One week after this year's national signing day, the Vols got a commitment from LaMarcus Coker, a 5-foot-11, 185-pound tailback from Antioch with breakaway 4.4 speed. Possessing the type of open field ability that distinguished Charlie Garner's highly successful two-year stint at UT, Coker rushed for 1,293 yards and 14 touchdowns in 189 carries as a junior and has clocked 10.61 in the 100 meters while winning the state title as a sophomore.
"LaMarcus is a very exciting back with great vision and God-given speed," said Antioch head Coach Thomas McPhail. "He has the potential to take it the distance on every play. LaMarcus could put on more weight because he is still growing in that respect."
Coker is expected to grow into a feature back capable of hitting it hard between the tackles or bouncing it to the outside. Once he gets past the first wave he's hard to handle with an assortment of juke moves and stutter cuts that leave would-be tacklers grasping for air.
Presumably Coker would be competing for playing time behind another homegrown running back in Gerald Riggs Jr. — a former high school all-American from Chattanooga Red Bank who is past due for a breakout performance. Injuries and academics have cost Riggs opportunities to establish himself as the starter so this fall figures to be critical to his football future.
The son of former NFL stalwart Gerald Riggs Sr., the younger Riggs needs to put himself into the professional football picture with a strong finish in college. That motivation combined with outstanding talent should accelerate his progress this fall if he can avoid the same injury bug that cost him most of UT's recently completed spring practice. If Riggs is plagued by health concerns early this fall, a redshirt campaign might be a viable option since it would give him two full seasons as the team's veteran running back.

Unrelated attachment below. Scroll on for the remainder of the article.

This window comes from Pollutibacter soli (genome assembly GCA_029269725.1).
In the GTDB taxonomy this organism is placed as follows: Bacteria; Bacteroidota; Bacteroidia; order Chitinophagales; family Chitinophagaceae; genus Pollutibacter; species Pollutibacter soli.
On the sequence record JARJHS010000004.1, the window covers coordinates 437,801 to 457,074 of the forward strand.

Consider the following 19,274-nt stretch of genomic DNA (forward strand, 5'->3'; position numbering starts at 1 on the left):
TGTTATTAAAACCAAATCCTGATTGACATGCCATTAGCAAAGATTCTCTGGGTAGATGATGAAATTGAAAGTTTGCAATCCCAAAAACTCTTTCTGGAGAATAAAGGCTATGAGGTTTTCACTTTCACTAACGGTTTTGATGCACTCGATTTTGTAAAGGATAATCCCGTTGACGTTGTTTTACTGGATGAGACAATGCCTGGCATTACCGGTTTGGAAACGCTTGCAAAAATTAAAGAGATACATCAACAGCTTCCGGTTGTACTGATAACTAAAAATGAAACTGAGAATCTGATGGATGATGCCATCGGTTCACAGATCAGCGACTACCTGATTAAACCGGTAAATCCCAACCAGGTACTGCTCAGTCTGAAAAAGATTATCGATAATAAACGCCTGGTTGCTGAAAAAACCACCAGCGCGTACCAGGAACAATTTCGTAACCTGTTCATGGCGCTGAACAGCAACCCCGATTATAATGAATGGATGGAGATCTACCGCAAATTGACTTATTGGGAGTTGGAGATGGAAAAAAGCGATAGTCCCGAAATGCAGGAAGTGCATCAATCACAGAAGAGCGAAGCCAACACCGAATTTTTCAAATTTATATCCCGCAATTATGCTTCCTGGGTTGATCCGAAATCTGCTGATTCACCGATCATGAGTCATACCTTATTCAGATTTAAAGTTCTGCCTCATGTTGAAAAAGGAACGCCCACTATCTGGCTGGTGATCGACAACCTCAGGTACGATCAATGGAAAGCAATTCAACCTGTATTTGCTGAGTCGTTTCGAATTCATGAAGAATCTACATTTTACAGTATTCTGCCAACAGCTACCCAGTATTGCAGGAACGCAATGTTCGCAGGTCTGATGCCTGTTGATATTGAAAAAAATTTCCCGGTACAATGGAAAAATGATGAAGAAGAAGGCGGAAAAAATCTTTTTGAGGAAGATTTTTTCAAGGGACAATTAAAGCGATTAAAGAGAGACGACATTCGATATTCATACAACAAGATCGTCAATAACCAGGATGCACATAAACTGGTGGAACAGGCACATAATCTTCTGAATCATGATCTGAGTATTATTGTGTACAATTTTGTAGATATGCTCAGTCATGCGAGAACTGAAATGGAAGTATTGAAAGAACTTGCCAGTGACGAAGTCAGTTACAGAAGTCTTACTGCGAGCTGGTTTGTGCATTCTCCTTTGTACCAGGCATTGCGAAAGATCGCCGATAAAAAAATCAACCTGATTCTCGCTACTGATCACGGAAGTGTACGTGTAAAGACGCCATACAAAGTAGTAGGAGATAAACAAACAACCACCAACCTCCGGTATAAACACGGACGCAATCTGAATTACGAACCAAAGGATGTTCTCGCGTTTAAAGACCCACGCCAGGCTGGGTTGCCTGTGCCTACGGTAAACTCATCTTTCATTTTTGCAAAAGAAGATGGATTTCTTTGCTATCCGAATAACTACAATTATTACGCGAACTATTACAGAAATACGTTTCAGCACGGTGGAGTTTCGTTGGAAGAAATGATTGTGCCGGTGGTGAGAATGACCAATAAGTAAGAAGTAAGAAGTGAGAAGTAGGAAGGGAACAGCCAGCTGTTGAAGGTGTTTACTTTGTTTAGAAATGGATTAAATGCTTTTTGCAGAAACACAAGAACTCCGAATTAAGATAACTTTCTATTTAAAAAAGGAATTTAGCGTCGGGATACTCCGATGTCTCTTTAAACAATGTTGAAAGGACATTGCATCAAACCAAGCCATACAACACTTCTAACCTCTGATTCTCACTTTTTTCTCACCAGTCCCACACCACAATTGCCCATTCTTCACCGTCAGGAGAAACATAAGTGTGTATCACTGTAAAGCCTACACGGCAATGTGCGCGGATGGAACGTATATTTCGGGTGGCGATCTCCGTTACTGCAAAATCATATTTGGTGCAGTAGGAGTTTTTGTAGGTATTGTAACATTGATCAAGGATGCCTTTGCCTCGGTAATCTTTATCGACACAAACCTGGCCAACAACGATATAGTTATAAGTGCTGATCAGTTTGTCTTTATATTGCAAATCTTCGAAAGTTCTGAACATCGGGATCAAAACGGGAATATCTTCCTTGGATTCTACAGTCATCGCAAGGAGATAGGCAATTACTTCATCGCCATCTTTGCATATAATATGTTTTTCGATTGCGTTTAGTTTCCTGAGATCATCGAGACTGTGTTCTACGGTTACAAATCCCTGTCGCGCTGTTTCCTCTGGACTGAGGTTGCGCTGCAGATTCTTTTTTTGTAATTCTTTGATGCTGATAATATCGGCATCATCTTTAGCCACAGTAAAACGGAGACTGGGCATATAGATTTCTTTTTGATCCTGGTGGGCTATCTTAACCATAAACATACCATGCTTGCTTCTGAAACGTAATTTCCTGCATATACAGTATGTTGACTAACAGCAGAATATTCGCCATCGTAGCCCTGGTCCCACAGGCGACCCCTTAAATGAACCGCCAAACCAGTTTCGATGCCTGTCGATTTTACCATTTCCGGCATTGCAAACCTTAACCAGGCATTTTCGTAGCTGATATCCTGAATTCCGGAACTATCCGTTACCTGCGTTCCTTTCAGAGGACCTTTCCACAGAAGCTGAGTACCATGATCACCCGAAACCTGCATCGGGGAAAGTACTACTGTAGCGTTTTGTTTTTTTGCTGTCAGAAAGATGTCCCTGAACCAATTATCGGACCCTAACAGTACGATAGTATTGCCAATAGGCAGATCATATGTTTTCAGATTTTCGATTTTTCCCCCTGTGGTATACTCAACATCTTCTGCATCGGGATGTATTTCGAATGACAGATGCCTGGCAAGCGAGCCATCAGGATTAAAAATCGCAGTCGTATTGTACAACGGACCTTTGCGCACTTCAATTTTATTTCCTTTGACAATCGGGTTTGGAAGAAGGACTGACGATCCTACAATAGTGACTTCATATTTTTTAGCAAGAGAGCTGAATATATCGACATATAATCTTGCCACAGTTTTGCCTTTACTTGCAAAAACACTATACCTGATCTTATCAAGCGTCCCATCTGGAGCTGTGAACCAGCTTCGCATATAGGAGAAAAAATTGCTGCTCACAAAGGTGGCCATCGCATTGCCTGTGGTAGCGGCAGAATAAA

Riggs might be the best running back prospect Tennessee has produced in a decade or better while Coker projects as one of the nation's best, but they are not the only in-state players that can roll with the rock.
One top tailback the Vols have their eye on is Knoxville Austin-East's Albert Harris, 5-10, 190, with 4.4 speed. He led the state in rushing as a junior with 2,250 yards and 31 touchdowns. Harris, who can also play corner at the next level, is getting a lot of attention after last year's performance in which he was named a Class 3A Mr. Football finalists in the state.
West Tennessee has a superb tailback/linebacker candidate in Todd Cox, 6-1, 190, with 4.6 speed. As a junior at Harding Academy in Memphis, he picked up 950 yards in only 80 carries and scored 11 touchdowns. Despite he's awesome average of nearly 12 yards a carry and excellent hands, Cox might project as a linebacker in college given his great instincts and physical play. Either way, he has no shortage of scholarship offers including one from UT.
Falling into the big things come in small packages category is Cedric Wilkerson of Northwest High in Clarksville. Weighing 185 pounds on a power packed 5-foot-5 frame, Wilkerson rushed for 2,228 yards and 27 touchdowns as a junior tailback. He played the corner on defense and recorded 68 tackles with four interceptions. He is fully qualified on his ACT and sports a 3.5 GPA. At one combine Wilkerson posted 21 reps of 185 pounds in the bench press and had 300-pound linemen shaking their heads in disbelief.
If Tennessee's running game is become money again there will be plenty of Volunteers to tote the note.